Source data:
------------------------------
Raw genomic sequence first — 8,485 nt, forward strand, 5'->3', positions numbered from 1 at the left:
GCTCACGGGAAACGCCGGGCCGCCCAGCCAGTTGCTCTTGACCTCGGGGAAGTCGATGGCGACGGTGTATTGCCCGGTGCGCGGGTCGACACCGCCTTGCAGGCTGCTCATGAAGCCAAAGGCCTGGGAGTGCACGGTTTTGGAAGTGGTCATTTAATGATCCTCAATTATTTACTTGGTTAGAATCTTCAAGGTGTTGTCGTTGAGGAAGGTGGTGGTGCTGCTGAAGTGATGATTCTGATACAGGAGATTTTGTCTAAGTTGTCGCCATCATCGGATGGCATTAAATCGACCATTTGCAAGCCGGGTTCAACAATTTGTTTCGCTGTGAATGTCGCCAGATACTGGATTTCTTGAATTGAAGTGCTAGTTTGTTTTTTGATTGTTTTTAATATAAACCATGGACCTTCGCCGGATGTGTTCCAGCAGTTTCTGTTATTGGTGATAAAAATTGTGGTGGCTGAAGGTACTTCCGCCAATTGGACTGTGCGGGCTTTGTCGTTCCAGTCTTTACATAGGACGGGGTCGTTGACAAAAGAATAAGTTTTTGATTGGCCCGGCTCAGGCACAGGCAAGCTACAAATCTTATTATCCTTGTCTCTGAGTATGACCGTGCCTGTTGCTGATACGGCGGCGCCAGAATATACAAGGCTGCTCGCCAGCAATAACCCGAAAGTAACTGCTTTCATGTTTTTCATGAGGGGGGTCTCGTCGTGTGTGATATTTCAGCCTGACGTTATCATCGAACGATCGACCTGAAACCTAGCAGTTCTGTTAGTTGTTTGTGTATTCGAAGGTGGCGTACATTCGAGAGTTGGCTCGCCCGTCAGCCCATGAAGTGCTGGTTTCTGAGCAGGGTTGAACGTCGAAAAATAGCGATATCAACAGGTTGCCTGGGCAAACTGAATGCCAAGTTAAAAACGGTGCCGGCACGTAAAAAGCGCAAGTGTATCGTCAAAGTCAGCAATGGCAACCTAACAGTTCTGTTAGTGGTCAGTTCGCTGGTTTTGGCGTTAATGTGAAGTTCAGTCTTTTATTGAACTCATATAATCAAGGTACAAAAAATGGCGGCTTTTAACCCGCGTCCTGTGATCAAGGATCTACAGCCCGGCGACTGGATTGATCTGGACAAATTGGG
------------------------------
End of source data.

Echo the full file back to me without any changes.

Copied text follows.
Raw genomic sequence first — 8,485 nt, forward strand, 5'->3', positions numbered from 1 at the left:
GCTCACGGGAAACGCCGGGCCGCCCAGCCAGTTGCTCTTGACCTCGGGGAAGTCGATGGCGACGGTGTATTGCCCGGTGCGCGGGTCGACACCGCCTTGCAGGCTGCTCATGAAGCCAAAGGCCTGGGAGTGCACGGTTTTGGAAGTGGTCATTTAATGATCCTCAATTATTTACTTGGTTAGAATCTTCAAGGTGTTGTCGTTGAGGAAGGTGGTGGTGCTGCTGAAGTGATGATTCTGATACAGGAGATTTTGTCTAAGTTGTCGCCATCATCGGATGGCATTAAATCGACCATTTGCAAGCCGGGTTCAACAATTTGTTTCGCTGTGAATGTCGCCAGATACTGGATTTCTTGAATTGAAGTGCTAGTTTGTTTTTTGATTGTTTTTAATATAAACCATGGACCTTCGCCGGATGTGTTCCAGCAGTTTCTGTTATTGGTGATAAAAATTGTGGTGGCTGAAGGTACTTCCGCCAATTGGACTGTGCGGGCTTTGTCGTTCCAGTCTTTACATAGGACGGGGTCGTTGACAAAAGAATAAGTTTTTGATTGGCCCGGCTCAGGCACAGGCAAGCTACAAATCTTATTATCCTTGTCTCTGAGTATGACCGTGCCTGTTGCTGATACGGCGGCGCCAGAATATACAAGGCTGCTCGCCAGCAATAACCCGAAAGTAACTGCTTTCATGTTTTTCATGAGGGGGGTCTCGTCGTGTGTGATATTTCAGCCTGACGTTATCATCGAACGATCGACCTGAAACCTAGCAGTTCTGTTAGTTGTTTGTGTATTCGAAGGTGGCGTACATTCGAGAGTTGGCTCGCCCGTCAGCCCATGAAGTGCTGGTTTCTGAGCAGGGTTGAACGTCGAAAAATAGCGATATCAACAGGTTGCCTGGGCAAACTGAATGCCAAGTTAAAAACGGTGCCGGCACGTAAAAAGCGCAAGTGTATCGTCAAAGTCAGCAATGGCAACCTAACAGTTCTGTTAGTGGTCAGTTCGCTGGTTTTGGCGTTAATGTGAAGTTCAGTCTTTTATTGAACTCATATAATCAAGGTACAAAAAATGGCGGCTTTTAACCCGCGTCCTGTGATCAAGGATCTACAGCCCGGCGACTGGATTGATCTGGACAAATTGGG